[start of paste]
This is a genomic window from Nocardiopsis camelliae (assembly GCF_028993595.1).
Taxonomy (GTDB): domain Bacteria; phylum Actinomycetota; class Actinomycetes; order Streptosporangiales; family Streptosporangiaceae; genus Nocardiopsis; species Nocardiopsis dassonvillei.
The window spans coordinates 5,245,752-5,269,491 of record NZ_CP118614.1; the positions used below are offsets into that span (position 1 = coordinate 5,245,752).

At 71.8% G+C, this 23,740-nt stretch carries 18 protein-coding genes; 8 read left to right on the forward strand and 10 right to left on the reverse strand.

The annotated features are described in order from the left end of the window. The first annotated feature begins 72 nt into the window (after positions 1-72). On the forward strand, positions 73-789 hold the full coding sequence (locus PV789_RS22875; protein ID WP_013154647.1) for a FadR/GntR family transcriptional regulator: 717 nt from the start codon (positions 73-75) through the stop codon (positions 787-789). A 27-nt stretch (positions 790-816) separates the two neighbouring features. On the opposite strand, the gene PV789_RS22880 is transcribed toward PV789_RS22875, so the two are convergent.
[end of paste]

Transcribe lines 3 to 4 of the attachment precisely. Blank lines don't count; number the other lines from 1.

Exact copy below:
The window spans coordinates 5,245,752-5,269,491 of record NZ_CP118614.1; the positions used below are offsets into that span (position 1 = coordinate 5,245,752).

At 71.8% G+C, this 23,740-nt stretch carries 18 protein-coding genes; 8 read left to right on the forward strand and 10 right to left on the reverse strand.